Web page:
Love may not be enough for the characters in Stateside, a movie that takes a long time in getting started and remains fairly inert once it gets moving. Writer/director Reverge Anselmo (Lover's Prayer, The Outfitters) based the film on actual events, presumably some of which are autobiographical. But this tale about two mismatched people who may be truly in love is just not that interesting. The characters are not that interesting either. Anselmo provides a long set-up and lots of context, too much for what eventually happens. The two young people are Mark Deloach (Jonathan Tucker, The Texas Chainsaw Massacre, The Deep End) and Dori Lawrence (Rachael Leigh Cook, Texas Rangers, Josie and the Pussycats), two people who come from completely different worlds.
Lawrence in a rising actor and lead singer in a band, until schizophrenia sidelines her aspirations for success. She berates her audiences between songs, and recites other lines in scenes, and soon ends up in an institution. Deloach is the privileged son of a rich family who ends up in the Marines. A night of reckless joyriding injured his friend Sue Dubois (Agnes Bruckner, Murder by Numbers, Blue Car), who ends up as Lawrence's roommate. In the Marines, Deloach slowly gets his life back together under the draconian rule of SDI Skeer (Val Kilmer, Spartan, The Missing). On a visit to Dubois, he meets Lawrence, and doesn't see her again until he is back home on break.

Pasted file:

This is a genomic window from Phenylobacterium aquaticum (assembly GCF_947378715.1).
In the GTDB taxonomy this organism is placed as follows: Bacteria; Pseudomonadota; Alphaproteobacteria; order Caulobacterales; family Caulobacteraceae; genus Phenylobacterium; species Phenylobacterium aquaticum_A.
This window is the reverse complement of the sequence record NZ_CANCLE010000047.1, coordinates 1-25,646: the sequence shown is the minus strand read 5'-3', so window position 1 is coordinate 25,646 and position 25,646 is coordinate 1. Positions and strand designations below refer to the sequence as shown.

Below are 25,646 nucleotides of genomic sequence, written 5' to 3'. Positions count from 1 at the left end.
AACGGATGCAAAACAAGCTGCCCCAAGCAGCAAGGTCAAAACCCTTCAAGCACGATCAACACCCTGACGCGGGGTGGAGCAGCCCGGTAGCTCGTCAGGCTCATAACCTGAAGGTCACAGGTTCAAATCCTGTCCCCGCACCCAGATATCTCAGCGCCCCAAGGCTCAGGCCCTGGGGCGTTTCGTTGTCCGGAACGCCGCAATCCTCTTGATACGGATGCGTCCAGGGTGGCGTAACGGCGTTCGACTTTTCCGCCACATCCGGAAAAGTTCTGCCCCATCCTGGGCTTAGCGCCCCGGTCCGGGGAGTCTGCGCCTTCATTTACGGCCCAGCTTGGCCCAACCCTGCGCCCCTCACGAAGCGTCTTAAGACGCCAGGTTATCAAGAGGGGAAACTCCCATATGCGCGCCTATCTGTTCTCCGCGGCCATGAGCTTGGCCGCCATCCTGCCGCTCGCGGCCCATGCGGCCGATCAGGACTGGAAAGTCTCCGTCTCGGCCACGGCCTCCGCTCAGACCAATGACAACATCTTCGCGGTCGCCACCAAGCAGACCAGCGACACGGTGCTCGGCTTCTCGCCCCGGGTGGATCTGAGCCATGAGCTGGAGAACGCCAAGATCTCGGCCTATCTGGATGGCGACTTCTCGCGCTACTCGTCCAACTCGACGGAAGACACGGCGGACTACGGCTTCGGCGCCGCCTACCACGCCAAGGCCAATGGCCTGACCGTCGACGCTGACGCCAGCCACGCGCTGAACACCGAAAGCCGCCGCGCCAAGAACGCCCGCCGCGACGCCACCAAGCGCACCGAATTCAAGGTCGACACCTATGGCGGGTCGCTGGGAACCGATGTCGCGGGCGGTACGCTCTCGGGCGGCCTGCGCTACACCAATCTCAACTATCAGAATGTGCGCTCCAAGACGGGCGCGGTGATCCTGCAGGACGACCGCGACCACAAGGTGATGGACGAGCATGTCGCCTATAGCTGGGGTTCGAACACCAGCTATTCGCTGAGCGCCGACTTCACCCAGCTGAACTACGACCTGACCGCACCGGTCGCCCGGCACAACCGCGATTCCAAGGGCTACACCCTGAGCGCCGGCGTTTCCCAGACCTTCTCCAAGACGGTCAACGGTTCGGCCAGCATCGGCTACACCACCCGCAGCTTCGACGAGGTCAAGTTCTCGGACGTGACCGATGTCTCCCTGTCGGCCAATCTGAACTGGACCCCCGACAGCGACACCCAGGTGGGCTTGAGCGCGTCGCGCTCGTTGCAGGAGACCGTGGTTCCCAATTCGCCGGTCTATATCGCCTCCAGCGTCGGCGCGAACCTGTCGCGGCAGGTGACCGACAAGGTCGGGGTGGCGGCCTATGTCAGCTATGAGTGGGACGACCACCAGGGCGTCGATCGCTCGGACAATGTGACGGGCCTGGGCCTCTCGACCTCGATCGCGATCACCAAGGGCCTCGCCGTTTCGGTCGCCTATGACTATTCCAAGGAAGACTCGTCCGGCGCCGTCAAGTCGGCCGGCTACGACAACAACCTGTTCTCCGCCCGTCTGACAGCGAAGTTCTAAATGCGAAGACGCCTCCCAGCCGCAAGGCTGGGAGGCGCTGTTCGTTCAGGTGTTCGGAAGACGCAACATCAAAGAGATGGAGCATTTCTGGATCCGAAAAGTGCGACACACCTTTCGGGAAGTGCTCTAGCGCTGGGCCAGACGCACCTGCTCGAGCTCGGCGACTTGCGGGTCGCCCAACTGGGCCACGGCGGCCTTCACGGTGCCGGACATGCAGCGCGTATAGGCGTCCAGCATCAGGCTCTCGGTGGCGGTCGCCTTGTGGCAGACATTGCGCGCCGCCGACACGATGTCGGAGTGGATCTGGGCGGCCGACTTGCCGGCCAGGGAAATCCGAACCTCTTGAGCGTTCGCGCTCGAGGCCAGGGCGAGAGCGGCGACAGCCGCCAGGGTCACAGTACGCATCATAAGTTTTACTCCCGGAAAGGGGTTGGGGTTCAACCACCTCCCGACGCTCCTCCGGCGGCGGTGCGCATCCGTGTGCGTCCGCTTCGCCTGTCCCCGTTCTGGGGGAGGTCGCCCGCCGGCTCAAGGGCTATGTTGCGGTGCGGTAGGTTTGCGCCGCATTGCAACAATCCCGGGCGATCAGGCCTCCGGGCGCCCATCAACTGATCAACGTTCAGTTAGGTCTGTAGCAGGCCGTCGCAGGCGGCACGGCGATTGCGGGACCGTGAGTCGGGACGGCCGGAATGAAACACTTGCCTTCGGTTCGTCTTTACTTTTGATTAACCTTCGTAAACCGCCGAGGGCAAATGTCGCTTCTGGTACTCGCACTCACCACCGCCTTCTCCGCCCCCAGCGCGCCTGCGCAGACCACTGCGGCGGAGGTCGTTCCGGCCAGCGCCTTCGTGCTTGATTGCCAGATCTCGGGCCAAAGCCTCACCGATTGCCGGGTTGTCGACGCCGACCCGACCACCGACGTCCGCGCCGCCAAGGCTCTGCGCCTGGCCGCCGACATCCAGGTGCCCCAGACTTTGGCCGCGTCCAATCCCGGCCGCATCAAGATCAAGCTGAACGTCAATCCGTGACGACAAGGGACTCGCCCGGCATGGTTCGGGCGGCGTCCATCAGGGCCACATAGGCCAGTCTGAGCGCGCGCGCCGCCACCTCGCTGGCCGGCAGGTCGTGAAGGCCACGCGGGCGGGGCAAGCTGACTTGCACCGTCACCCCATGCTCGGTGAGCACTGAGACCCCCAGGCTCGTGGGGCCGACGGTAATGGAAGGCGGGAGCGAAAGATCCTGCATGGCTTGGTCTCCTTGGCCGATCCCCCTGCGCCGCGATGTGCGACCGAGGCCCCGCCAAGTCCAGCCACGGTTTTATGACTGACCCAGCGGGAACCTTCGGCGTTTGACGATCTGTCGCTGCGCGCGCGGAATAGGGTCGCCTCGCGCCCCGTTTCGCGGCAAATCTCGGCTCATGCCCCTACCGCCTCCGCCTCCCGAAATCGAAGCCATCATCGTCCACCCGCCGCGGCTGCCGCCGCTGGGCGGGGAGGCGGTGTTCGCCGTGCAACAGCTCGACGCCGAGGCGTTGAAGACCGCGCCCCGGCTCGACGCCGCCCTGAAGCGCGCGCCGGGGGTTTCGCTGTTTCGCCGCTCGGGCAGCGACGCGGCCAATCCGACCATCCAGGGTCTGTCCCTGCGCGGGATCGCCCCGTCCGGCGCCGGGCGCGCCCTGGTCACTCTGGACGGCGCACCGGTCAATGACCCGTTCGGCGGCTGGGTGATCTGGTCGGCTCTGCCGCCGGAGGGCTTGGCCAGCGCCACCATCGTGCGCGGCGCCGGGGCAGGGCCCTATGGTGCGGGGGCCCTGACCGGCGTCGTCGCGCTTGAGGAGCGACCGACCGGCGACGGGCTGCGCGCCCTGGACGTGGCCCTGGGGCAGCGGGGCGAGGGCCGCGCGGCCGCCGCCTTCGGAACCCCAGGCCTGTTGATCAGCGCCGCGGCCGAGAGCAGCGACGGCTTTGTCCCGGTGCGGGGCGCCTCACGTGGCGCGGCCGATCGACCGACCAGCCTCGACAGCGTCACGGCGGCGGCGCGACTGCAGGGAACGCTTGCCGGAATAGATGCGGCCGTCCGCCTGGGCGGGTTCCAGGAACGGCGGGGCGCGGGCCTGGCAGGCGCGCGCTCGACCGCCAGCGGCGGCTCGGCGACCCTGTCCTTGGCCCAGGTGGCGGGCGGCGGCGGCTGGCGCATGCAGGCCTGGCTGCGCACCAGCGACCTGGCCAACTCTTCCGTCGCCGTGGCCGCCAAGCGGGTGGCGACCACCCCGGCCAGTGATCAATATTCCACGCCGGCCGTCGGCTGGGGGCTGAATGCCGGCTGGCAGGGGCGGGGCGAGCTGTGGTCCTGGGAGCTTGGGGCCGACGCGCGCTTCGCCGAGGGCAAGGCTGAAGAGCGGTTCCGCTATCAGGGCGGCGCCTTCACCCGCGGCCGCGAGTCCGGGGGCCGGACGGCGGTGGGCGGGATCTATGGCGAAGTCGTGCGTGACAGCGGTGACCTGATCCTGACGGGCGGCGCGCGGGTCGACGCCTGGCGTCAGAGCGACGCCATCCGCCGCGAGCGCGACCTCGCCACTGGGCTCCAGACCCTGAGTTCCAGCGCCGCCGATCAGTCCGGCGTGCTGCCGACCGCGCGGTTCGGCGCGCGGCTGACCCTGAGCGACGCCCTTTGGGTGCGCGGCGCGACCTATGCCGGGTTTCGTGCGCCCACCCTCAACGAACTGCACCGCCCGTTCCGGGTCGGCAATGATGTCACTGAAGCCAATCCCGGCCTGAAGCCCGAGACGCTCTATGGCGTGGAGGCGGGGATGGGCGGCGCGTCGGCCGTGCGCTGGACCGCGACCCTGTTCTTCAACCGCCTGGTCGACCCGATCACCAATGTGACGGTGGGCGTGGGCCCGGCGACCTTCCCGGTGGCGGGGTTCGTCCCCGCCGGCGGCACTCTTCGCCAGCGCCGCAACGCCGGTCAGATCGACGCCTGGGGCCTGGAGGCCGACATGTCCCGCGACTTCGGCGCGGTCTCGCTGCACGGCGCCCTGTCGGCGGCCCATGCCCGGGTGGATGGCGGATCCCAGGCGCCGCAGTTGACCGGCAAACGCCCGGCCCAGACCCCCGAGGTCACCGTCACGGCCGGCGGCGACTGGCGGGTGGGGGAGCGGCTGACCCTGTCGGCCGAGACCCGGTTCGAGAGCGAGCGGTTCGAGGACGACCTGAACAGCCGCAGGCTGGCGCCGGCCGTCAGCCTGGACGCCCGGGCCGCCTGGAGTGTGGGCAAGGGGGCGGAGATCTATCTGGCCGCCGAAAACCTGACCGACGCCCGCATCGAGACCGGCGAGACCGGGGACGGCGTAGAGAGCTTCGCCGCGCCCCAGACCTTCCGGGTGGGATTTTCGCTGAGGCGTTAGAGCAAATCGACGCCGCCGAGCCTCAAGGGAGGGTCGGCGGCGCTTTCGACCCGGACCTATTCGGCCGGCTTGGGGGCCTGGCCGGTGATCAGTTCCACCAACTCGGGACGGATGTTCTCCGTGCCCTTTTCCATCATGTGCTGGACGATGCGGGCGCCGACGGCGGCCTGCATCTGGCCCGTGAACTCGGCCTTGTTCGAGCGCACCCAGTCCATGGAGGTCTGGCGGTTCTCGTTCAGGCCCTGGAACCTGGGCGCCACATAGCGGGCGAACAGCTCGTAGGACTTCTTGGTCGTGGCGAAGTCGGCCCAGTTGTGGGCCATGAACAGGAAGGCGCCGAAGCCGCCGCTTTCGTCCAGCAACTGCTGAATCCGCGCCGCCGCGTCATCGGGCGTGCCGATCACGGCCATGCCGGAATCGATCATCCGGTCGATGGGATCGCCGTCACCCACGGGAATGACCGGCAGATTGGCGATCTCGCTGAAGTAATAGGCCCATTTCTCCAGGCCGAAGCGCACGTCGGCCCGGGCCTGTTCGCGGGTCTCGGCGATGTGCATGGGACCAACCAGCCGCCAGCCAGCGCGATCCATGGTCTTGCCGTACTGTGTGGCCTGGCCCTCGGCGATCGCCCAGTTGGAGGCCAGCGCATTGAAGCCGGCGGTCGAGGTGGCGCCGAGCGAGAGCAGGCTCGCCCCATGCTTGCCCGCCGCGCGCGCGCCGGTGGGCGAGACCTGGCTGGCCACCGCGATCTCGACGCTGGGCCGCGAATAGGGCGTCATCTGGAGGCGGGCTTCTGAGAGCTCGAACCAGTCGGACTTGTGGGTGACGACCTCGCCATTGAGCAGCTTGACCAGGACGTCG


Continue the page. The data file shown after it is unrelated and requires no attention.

They intrigue each other because they are so different than what each is used to. Deloach wants somebody to write to and care about, and sees Lawrence as this person. She needs a lot of help, and he wants to be the person to provide it. Lawrence is drawn to Deloach's unending compassion and belief in the fact that she will get better. Of course everybody around them thinks they are both crazy. Deloach fails to realize the effect that his affection has on Lawrence, who does not handle his frequent absences well. Every time he leaves her condition worsens.
That's really all there is to the movie. Anselmo is not able to convey a great sense of love or belonging between Lawrence and Deloach because Deloach's motivations seem only to stave off his loneliness. What is so special about Lawrence? Everything degenerates to the wrong side of the fence argument, that the two are too different to be right for each other. Tucker's performance is a little wooden, and Cook is spacy as her character requires. There are a surprising number of high caliber actors in smaller roles, which begs the question - what exactly are they doing here?
|Mongoose Rates It: Not That Good.|
|1 hour, 36 minutes, Rated R for language, some sexuality/nudity and underage drinking.|
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